Resiliency – Why we need it

Resiliency is an interesting thing in the PC. You may never have heard of it before you get off the plane in your country of service. But within a week you will know that RESILIENCY is paramount. You’ll sit through hours of powerpoints and discussions and brainstorming resiliency strategies. And all the good advice in the world will be cheerfully shoved down your throat. Jk… sorta, kinda, not really.

So… does all that preparation actually help when you inevitably need it? In my experience… hell no, it doesn’t help worth a damn. … More Resiliency – Why we need it

Travel in Tanzania

Travel in Tanzania can be amazingly beautiful, incredibly frustrating, and may even prompt spontaneous – if slightly hysterical – bouts of laughter. From Corn-on-a-stick through the window, to food presented on platters balanced on the head, shishkababs of unknown meats, and a whole bag of onions… 10+ hours sitting on a bus where you may or may not have an unknown child sitting on your lap, 6 people sitting in a row only meant for 5, a chicken attempting a break for freedom out your window, or a carsick goat a row behind you… From jumping out of your skin as people hammer on the windows to sell you food when the bus stops, to peeing in a bush still in full view of the highway… But we cannot deny, we have adventures and laughter, friends and food, and we see this beautiful country as we go. This is travel as a PCV! … More Travel in Tanzania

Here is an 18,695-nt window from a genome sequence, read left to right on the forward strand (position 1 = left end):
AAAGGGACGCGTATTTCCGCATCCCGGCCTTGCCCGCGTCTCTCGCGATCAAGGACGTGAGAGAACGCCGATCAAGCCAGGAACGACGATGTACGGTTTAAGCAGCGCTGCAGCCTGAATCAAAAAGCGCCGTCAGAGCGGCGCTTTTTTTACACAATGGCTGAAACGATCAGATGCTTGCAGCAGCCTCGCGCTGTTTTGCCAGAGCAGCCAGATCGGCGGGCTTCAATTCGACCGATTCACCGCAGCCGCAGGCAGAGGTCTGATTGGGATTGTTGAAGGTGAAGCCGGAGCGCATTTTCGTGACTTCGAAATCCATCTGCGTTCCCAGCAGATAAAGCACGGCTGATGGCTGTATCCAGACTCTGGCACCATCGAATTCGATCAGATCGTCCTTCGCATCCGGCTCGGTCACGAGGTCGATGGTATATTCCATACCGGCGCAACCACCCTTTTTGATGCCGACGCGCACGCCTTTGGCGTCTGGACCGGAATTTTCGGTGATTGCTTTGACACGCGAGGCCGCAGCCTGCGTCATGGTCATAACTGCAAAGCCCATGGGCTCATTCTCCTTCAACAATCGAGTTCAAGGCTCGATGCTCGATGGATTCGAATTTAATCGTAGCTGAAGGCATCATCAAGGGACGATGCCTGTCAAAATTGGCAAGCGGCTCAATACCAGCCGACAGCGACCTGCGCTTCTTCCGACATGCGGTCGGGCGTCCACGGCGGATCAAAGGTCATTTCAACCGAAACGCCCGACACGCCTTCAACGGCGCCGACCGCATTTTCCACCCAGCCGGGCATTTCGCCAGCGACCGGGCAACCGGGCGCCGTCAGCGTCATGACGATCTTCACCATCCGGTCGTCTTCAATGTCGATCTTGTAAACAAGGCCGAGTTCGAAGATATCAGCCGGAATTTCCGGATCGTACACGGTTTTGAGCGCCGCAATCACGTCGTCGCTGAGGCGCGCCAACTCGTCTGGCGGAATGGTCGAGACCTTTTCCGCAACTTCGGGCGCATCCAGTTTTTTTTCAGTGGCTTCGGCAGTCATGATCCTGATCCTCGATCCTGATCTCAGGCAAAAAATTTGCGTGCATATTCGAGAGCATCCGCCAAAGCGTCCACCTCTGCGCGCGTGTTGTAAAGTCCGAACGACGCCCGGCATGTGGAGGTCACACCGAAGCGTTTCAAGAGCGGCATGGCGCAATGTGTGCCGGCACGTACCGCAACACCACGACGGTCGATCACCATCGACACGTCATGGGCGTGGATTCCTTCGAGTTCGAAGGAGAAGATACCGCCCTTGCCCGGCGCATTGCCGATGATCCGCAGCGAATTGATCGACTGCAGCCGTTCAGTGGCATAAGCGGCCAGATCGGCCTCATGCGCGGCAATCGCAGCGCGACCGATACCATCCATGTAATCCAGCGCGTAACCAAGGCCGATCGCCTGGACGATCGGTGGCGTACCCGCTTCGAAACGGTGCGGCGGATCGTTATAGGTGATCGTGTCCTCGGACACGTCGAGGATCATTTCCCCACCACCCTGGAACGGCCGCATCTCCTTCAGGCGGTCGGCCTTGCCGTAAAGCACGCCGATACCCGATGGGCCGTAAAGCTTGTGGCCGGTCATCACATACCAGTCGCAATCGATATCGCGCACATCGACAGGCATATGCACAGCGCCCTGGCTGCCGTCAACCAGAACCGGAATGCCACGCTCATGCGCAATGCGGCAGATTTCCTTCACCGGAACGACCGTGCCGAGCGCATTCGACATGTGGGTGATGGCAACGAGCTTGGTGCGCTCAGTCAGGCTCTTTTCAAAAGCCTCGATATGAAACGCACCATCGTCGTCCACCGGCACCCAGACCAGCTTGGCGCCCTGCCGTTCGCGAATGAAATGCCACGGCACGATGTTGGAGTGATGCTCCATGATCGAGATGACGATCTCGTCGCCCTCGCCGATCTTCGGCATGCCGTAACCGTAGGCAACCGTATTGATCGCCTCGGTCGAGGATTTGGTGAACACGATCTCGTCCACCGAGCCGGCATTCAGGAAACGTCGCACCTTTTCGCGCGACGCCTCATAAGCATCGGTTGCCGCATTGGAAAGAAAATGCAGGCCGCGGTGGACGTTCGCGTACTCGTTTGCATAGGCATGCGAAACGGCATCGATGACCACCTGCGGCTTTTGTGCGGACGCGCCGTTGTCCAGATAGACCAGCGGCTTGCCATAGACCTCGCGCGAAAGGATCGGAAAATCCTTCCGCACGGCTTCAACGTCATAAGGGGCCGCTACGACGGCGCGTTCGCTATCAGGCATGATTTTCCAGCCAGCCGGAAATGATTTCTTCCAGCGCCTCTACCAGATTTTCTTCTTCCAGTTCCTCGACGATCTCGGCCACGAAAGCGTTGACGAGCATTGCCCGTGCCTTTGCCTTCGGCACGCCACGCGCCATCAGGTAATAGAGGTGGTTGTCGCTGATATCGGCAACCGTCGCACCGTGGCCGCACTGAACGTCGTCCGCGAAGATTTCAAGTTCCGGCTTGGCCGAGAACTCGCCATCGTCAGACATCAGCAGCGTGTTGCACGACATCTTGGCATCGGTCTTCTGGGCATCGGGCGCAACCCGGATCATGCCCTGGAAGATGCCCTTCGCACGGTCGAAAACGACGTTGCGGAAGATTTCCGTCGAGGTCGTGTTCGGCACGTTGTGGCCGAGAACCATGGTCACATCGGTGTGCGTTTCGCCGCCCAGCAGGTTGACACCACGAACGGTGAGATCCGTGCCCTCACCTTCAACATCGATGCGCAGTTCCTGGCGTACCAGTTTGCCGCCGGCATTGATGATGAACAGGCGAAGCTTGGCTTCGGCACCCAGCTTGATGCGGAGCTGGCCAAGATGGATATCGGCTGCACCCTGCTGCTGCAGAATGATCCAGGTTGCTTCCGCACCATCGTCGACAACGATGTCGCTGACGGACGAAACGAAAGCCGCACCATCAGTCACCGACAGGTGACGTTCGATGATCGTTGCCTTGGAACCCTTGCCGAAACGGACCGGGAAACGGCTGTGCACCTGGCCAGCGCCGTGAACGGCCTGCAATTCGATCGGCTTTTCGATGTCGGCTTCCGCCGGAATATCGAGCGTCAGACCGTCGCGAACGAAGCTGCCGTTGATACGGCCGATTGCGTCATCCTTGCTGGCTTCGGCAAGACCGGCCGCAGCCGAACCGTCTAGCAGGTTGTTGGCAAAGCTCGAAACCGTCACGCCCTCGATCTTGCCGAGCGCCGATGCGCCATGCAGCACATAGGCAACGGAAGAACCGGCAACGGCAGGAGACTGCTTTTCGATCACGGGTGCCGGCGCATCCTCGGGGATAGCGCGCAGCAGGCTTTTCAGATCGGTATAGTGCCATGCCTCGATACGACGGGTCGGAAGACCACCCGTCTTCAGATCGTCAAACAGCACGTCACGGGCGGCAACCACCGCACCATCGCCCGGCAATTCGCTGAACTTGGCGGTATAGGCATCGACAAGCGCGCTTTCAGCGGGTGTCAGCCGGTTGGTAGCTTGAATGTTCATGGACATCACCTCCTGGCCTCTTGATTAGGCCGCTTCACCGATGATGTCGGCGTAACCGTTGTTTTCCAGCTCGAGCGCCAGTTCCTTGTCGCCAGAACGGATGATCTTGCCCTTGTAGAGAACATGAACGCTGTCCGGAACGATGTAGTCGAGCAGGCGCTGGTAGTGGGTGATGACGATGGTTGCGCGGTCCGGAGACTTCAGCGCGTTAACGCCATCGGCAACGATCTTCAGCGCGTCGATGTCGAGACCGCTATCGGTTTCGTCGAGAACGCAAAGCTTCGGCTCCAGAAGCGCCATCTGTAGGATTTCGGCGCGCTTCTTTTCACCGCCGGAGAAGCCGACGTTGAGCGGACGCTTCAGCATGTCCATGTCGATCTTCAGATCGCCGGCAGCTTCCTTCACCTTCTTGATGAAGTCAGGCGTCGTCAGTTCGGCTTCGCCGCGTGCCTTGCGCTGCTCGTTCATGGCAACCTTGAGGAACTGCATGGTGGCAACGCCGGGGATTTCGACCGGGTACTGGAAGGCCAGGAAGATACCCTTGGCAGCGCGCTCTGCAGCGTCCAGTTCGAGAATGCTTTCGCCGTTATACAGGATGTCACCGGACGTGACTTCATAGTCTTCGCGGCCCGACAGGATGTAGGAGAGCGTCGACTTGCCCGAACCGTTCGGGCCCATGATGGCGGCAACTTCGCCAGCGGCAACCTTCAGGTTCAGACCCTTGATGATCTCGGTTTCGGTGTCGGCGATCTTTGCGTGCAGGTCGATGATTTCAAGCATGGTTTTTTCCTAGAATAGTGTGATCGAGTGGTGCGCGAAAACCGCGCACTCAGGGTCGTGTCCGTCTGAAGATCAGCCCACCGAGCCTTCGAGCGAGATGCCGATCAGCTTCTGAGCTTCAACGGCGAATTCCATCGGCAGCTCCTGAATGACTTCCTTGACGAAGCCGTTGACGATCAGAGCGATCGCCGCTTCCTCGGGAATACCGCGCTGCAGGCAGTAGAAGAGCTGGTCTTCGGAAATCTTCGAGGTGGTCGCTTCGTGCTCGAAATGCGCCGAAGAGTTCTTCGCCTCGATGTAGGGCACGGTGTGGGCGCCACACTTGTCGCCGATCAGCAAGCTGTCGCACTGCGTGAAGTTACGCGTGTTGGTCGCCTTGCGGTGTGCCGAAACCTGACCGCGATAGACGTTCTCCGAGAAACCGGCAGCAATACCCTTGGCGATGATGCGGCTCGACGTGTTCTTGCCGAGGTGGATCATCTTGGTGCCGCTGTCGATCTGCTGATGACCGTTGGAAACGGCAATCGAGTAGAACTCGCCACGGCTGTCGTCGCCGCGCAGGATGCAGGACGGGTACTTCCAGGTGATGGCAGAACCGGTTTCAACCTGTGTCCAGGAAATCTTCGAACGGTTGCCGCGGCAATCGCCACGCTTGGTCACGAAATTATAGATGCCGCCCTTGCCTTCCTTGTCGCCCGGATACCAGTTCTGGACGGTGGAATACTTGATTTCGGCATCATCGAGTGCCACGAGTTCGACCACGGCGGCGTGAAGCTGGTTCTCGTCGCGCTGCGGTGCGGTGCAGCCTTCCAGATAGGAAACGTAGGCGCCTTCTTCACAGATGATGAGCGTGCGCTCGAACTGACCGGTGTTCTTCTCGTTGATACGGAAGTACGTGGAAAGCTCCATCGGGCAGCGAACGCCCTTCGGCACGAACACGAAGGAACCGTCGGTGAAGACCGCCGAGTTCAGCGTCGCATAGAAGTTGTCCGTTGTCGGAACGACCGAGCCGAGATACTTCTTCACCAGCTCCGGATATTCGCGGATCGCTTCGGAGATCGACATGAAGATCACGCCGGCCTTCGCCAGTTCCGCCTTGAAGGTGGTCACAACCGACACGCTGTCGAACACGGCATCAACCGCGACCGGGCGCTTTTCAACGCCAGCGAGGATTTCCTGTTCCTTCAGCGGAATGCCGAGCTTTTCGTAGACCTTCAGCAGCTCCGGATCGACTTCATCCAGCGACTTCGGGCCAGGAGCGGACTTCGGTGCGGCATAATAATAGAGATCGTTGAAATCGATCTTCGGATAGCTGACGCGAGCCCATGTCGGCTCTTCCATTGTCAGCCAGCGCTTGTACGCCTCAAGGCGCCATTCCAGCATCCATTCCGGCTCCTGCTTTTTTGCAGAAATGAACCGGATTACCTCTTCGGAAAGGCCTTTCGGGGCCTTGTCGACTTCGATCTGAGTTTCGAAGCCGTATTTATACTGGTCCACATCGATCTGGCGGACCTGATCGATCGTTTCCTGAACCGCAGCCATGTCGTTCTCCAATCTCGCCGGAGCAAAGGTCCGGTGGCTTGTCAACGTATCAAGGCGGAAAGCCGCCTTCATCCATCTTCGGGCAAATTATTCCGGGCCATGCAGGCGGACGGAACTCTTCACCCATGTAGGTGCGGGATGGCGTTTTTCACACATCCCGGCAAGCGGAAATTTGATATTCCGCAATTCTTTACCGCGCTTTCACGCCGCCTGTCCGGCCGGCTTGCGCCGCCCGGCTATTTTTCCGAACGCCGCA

10 months in.

Well, first and foremost, the fact that I am 10 months in blows my mind. It feels like I arrived just last week. And at the same time it feels like I’ve been here forever. I’ve carved out my slow-paced but infinitely satisfying way of life in my village. I wake up towards the end of what can be termed “morning”, make coffee, go get some hopefully-fresh maandazi from the dada who runs the mgahawa, and then spend a solid hour relaxing over my breakfast, and fend off my puppy away from my food. … More 10 months in.